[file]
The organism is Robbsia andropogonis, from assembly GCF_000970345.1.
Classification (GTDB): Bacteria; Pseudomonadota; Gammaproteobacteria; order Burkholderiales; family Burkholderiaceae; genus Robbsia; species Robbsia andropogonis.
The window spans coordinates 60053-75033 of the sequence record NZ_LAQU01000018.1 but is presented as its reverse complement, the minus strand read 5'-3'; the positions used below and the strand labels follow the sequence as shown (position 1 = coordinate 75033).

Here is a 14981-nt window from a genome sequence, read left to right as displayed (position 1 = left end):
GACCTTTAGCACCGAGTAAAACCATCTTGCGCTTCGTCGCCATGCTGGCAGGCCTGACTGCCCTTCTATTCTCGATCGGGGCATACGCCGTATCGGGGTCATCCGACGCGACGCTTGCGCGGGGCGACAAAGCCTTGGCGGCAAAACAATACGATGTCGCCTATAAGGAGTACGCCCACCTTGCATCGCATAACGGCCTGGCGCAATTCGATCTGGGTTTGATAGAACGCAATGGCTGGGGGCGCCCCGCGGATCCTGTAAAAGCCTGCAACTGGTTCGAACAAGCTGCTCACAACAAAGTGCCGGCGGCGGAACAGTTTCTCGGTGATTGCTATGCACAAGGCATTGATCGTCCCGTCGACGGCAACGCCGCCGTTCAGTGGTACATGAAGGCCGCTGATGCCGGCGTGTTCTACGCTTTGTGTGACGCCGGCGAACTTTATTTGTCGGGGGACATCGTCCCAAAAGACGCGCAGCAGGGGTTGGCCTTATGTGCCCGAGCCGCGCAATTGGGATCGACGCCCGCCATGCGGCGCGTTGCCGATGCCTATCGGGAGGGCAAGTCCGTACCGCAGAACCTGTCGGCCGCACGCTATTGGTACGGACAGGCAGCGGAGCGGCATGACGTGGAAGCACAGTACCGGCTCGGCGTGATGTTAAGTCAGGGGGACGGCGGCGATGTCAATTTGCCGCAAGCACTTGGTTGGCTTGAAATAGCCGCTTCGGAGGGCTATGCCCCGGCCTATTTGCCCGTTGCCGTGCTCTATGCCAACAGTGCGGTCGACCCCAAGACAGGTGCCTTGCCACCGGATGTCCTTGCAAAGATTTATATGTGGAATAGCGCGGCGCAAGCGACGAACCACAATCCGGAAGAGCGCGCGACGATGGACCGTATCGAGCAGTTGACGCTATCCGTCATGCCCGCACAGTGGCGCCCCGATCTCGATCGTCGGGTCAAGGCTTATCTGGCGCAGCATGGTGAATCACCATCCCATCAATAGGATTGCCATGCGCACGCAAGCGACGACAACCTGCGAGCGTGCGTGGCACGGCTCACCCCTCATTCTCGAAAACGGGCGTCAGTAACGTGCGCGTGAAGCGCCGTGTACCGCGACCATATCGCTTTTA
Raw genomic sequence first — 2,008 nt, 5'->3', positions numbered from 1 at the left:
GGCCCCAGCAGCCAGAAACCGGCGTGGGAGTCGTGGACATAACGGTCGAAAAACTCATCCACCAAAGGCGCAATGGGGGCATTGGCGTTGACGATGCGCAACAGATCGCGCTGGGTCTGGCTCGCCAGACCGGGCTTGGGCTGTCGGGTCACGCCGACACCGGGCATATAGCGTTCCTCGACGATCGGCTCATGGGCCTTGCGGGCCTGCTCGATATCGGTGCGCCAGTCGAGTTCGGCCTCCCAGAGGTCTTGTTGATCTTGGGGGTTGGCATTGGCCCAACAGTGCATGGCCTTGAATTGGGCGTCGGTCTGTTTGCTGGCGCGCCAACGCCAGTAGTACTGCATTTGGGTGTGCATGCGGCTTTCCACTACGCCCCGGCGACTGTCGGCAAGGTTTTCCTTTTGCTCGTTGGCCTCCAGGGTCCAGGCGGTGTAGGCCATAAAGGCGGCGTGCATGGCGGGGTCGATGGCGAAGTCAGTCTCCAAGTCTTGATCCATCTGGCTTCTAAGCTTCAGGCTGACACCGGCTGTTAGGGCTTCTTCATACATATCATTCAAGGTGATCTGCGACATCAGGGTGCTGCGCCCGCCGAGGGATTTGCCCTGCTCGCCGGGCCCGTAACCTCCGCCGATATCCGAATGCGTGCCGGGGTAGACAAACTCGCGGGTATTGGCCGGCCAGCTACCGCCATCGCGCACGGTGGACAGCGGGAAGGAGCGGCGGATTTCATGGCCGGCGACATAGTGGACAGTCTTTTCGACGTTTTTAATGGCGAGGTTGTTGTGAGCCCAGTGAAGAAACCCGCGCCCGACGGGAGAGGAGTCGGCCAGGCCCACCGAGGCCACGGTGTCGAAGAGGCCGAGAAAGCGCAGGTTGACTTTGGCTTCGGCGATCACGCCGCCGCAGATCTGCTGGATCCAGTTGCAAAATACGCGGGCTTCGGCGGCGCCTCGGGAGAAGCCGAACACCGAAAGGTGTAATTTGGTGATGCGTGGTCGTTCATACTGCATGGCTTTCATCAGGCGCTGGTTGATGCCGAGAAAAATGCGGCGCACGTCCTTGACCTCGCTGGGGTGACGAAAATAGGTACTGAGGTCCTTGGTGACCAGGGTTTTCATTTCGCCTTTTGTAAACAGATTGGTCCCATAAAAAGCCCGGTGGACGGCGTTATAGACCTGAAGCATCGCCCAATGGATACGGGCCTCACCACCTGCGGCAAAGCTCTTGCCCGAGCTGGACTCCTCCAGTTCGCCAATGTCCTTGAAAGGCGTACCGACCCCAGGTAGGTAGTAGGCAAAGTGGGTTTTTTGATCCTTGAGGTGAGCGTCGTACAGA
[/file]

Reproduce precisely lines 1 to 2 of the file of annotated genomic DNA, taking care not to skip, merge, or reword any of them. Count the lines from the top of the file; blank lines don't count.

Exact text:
The organism is Robbsia andropogonis, from assembly GCF_000970345.1.
Classification (GTDB): Bacteria; Pseudomonadota; Gammaproteobacteria; order Burkholderiales; family Burkholderiaceae; genus Robbsia; species Robbsia andropogonis.